toxic jobs

Personal stories about toxic jobs and workplace woes.

March 12, 2010

creative timesheets

Ruby returned to work after twelve years of raising her five children and faced what she calls 'timesheet hell'.

"Many companies these days require staff to record exactly how their time is spent at work each day," explains Ruby, "and this sort of thing was unheard of when I last worked."

"In some instances you record your time by client and the client is billed for the time you spend on his or her account - which is reasonable, understandable and perfectly acceptable," adds Ruby, "but the type of timesheet that merely wants you to record how you spend your time for the benefit of justifying your existence - or the existence of the person responsible for implementing the system - is incredibly stupid and time-wasting."

"After twelve years of mothering," laughs Ruby, "the idea of recording everything I do at work is a joke."

"Everyone is familiar with the office situation where something goes wrong," says Ruby. "Imagine how it looks on a timesheet when you have to record two hours doing something that would normally take five minutes."

"Recording the precise time you spend on tasks every day seems such an incredible waste of time and effort," says Ruby, "but it seems to be part of the new teamwork system of management and there's no way to get out of it."

"I finally solved the problem by creating a standard timesheet that I use when so many things are happening at work that I really cannot keep track of what I'm doing," laughs Ruby.

"It's not really cheating - it's being creative," explains Ruby, "and it also saves me from going insane and that's important when I have five kids to face when I get home."

Actually, Ruby’s standard timesheet - outlined below - is typical of how 99.99% of office workers do spend their time at work.

It comprises common office tasks and the time you can reasonably record for completing them.

Filling out timesheet: Ruby suggests putting down half an hour for this task.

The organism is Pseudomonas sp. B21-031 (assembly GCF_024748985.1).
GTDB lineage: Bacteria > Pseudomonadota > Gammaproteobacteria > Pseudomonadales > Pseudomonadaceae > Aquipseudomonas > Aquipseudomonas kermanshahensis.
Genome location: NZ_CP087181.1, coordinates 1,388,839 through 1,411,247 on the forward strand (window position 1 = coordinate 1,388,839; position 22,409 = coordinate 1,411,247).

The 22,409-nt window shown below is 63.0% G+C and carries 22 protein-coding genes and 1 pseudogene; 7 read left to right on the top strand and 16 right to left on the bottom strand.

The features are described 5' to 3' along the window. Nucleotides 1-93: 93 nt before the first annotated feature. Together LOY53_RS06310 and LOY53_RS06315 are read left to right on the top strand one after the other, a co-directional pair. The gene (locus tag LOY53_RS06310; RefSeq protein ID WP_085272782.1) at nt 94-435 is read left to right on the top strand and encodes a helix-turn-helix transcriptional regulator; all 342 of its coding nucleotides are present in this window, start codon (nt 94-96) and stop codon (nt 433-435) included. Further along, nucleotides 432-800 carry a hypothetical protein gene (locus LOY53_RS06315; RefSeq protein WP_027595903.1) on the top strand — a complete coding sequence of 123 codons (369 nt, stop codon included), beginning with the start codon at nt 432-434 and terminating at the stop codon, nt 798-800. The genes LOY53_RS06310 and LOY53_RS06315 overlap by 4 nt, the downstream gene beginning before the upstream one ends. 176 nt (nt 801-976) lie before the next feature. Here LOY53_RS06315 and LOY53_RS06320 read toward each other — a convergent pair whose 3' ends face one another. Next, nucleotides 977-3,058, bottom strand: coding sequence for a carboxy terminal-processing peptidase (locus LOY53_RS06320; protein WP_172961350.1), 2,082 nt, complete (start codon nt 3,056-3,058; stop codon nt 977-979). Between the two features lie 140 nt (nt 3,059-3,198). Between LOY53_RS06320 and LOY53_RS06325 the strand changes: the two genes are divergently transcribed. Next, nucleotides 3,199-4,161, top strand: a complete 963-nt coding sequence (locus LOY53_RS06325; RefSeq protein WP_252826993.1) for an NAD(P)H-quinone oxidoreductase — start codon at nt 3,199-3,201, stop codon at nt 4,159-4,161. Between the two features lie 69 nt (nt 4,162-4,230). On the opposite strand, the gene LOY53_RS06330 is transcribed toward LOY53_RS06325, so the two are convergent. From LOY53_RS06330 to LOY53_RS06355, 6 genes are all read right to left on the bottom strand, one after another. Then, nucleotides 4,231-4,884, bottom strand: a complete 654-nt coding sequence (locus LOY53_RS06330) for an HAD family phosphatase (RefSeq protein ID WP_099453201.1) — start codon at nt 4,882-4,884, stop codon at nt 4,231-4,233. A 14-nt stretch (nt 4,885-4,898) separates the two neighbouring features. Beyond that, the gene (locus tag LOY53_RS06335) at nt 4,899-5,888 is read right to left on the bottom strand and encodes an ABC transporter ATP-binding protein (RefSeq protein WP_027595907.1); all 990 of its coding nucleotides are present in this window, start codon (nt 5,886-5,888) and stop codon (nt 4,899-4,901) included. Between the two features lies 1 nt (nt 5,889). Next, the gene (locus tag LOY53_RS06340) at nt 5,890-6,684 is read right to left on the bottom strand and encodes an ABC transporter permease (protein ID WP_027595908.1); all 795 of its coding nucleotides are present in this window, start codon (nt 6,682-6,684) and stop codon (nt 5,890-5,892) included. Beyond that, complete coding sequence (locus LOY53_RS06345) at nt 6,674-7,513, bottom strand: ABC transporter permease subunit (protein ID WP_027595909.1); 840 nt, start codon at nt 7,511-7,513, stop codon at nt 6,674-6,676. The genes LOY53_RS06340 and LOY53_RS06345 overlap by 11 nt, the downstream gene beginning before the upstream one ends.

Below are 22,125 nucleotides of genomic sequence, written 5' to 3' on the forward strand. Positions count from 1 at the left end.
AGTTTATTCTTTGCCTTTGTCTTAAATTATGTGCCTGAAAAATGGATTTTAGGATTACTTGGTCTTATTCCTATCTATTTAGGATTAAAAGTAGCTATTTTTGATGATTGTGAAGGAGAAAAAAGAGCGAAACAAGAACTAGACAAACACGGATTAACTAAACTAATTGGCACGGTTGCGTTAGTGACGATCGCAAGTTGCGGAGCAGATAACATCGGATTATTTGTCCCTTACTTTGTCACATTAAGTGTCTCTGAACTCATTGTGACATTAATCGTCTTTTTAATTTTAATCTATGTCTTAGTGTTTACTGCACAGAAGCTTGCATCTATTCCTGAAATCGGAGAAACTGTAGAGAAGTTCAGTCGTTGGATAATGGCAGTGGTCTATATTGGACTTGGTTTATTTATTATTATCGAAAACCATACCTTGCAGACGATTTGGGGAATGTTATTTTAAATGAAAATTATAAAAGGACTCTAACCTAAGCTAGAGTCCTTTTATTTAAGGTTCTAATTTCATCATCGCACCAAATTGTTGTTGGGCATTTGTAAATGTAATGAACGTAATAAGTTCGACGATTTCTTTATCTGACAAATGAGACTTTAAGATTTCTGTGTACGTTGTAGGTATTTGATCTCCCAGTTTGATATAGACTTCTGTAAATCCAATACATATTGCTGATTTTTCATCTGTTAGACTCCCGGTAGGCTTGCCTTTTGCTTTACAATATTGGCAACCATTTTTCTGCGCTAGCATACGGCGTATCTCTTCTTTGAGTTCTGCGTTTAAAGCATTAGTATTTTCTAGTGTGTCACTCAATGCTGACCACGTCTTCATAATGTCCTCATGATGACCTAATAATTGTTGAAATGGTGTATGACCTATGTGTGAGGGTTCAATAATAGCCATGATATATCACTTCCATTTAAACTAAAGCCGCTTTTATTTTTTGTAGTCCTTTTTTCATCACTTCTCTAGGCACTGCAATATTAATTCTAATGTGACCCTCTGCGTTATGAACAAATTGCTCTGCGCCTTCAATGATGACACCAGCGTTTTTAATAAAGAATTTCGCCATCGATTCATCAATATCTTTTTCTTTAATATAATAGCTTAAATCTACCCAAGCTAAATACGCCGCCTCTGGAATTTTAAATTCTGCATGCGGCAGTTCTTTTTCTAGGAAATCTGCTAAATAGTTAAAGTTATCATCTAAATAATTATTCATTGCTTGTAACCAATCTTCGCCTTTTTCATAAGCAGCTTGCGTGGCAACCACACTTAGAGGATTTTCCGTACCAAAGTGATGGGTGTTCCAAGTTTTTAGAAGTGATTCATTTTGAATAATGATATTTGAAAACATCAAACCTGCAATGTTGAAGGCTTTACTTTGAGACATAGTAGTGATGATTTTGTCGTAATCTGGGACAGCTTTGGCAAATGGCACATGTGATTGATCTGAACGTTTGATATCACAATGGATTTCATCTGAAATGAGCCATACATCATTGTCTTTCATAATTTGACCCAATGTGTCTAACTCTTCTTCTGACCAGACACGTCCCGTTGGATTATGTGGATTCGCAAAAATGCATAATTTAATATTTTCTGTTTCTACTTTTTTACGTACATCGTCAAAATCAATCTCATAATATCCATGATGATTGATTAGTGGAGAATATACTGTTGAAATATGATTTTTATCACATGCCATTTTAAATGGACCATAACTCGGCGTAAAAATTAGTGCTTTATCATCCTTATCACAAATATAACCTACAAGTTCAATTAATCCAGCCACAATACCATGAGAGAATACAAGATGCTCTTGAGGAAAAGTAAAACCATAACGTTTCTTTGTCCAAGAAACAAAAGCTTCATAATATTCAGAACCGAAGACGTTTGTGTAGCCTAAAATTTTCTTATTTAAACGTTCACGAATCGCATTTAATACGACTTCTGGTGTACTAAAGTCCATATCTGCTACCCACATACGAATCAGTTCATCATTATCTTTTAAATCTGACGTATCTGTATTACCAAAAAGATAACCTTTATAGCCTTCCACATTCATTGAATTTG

"Everyone else will be recording anything up to an hour or more - because that is the actual time the task takes," explains Ruby, "so I always make a very good impression by spending less time on my time-sheet than anyone else!"

Perusing and responding to e-mail: Conservatively, an hour.

Answering telephone calls: Say, an hour.

Consultations with managers and co-workers: Ruby suggests at least two and a half hours.

"In a team environment, everything gets discussed not once, not twice, but as many times as it takes for everyone to get the picture and put in their two cents," laughs Ruby, "and although it sounds a lot of time it really is representative of how much time is wasted on consultations."

Dealing with IT problems: These happen regularly. Half an hour should cover it.

Locating files: Conservatively, half an hour.

Learning a new procedure or application: Ruby suggests one hour, but concedes that she often takes manuals home whenever a new procedure is implemented and spends at least three hours studying them.

Lunch: Hopefully, you are entitled to an hour.

"If you have been adding up as you go along," says Ruby, "you will see that my standard time-sheet covers eight hours, which is the precise length of a statutory working day."

"Perhaps now you can understand why everyone has to work back at night - sometimes weekends, too - in order to do some real work," laughs Ruby.

"Being creative in filling in timesheets takes some of the misery out of the task," laughs Ruby, "but it's still something I hate doing and I feel very sorry for my kids because by the time they start work who knows what the management gurus will expect of them."

"I remember work as being a pretty easy going thing," says Ruby. "If there were management gurus around twelve years ago then they were spending their time on more important things than finding ways to make staff miserable."

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